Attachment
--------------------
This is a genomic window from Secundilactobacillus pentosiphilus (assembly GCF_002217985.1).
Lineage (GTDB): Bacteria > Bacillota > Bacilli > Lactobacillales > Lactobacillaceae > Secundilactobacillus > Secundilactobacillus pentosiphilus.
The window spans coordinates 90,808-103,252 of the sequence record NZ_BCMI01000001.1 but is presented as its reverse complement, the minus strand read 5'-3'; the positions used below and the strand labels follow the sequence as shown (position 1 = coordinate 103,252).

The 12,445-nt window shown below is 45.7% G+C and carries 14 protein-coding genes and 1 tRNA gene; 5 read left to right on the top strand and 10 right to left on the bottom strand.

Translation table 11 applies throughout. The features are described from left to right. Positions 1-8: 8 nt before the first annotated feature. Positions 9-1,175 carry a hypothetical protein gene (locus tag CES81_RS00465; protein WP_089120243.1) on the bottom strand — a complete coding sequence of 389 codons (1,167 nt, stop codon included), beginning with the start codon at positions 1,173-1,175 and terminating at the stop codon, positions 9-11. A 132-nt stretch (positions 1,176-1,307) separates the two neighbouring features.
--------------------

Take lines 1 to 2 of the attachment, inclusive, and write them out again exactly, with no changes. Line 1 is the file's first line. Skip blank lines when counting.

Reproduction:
This is a genomic window from Secundilactobacillus pentosiphilus (assembly GCF_002217985.1).
Lineage (GTDB): Bacteria > Bacillota > Bacilli > Lactobacillales > Lactobacillaceae > Secundilactobacillus > Secundilactobacillus pentosiphilus.